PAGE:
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The Khmer Rouge was responsible for one of the worst mass killings of the 20th Century within only 4 year ruling Cambodia. According to the research, there were approximately two to three million Cambodian civilians dead through starvation and violence between 1975 and 1979.
The Killing Fields coined by the survivor Dith Pran, refers to a number of places where prisoners were executed and buried in mass graves. Sources’ inability to agree on the number of the sites and victims carries its own terrible implication that the dead are too many to ever count accurately. To save ammunition, executions were carried out by poisoning, farm implements, and other piercing, bludgeoning, or slashing weapons. Examples of these murderous instruments include sharpened bamboo sticks, knives, bayonets, pickaxes, scythes, and wooden clubs. Children and infants were also not spared, as they might grow up and avenge their parents. The most infamous field is probably Choeung Ek, a former orchard and the resting place for up to 17,000 Cambodians. A visit to Choeung Ek may not inspire terror like the Tuol Sleng Genocide Museum, but invites a sense of melancholy and an opportunity to reflect.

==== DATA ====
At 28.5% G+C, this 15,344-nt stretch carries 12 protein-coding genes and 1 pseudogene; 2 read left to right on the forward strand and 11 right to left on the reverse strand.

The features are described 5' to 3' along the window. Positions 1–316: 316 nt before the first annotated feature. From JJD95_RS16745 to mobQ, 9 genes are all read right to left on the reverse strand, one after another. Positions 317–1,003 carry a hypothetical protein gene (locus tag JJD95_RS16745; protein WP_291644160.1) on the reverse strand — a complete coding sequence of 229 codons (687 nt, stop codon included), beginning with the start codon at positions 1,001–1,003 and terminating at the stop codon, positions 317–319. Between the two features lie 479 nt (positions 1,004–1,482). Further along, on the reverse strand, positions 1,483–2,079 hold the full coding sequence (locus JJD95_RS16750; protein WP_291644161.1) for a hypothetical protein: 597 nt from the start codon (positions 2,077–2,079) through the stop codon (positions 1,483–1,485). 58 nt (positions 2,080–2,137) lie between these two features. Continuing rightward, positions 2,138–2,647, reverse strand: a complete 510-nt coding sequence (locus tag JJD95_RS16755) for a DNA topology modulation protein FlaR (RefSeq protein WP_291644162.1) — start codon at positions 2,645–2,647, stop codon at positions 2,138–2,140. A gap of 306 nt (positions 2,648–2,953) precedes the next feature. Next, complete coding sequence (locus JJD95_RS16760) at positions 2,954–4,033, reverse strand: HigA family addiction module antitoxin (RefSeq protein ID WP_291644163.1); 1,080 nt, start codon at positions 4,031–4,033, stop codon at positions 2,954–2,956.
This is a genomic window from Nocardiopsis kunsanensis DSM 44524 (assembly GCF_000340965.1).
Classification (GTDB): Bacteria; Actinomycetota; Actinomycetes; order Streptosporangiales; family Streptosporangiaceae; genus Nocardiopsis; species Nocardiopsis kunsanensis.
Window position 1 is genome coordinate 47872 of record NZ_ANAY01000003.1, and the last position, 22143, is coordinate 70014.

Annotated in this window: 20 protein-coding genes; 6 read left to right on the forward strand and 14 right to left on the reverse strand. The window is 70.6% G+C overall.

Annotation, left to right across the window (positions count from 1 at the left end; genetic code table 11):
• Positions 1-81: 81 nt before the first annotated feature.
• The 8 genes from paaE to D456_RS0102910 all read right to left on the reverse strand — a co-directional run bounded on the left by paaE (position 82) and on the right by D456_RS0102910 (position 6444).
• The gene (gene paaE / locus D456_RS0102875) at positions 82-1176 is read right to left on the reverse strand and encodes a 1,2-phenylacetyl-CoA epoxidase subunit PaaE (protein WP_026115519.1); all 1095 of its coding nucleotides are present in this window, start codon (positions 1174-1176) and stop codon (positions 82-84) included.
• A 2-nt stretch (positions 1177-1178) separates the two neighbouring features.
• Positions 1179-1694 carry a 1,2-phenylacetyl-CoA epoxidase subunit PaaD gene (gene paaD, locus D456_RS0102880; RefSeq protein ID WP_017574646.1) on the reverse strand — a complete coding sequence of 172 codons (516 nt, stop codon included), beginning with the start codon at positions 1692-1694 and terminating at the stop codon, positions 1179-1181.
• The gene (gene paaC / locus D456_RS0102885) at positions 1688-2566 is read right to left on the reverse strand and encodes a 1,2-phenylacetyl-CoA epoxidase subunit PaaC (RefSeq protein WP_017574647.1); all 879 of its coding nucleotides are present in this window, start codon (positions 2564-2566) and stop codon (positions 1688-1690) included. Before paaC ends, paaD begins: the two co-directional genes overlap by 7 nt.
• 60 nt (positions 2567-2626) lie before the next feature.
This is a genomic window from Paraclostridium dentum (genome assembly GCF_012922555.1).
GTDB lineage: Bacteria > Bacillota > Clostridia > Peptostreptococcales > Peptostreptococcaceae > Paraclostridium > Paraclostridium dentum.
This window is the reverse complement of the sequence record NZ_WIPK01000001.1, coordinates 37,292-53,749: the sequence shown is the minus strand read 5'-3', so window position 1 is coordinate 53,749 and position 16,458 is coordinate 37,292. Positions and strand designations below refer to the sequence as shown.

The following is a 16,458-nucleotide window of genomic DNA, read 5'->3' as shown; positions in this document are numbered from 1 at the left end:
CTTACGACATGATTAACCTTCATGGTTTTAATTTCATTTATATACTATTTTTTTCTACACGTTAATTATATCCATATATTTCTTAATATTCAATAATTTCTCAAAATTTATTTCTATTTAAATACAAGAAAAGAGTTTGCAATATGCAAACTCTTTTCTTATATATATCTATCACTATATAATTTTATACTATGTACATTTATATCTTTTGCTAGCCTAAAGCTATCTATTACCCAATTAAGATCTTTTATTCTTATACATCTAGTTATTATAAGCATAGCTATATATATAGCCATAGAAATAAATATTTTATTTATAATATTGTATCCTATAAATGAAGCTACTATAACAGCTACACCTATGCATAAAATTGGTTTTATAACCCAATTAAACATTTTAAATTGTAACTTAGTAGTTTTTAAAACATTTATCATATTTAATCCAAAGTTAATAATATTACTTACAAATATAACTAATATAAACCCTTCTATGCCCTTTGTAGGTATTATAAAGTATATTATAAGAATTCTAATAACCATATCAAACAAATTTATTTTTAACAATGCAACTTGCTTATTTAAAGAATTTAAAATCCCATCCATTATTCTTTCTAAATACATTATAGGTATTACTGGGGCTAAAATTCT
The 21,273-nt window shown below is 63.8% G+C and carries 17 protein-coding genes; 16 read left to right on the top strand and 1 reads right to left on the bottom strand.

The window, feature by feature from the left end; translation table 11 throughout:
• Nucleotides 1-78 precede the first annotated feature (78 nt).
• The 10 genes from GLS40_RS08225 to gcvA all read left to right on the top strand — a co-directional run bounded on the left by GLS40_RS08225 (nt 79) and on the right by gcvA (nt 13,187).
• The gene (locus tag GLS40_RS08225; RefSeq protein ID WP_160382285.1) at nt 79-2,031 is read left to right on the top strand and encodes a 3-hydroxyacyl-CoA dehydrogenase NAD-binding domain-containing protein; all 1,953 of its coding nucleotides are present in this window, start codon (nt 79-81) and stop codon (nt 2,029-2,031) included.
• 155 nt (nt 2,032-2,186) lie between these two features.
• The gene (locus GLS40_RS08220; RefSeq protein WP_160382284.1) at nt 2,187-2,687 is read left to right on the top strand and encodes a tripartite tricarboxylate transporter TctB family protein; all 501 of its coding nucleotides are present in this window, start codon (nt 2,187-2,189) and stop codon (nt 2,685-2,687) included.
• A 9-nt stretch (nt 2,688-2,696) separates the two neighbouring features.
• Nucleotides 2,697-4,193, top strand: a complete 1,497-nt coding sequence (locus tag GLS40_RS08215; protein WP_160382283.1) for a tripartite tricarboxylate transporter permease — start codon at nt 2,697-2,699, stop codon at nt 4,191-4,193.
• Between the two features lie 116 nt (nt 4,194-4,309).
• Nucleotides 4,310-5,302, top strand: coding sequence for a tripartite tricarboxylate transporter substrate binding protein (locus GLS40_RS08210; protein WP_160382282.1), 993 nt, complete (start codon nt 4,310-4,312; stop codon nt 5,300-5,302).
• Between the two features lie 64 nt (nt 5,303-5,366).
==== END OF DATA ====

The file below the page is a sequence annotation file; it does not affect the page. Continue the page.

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Neither location is suitable for the faint of heart, the traumatized, or worst of all, the callously disrespectful. However, they should remain accessible, for the dead to cry as one: “We accuse,” and “Never again”. They are opportunities to educate and prevent such tragedies. Genocide is something most people believe happens to other people in faraway lands. It happened here in the span of four short, bloody years, and it can happen anywhere else.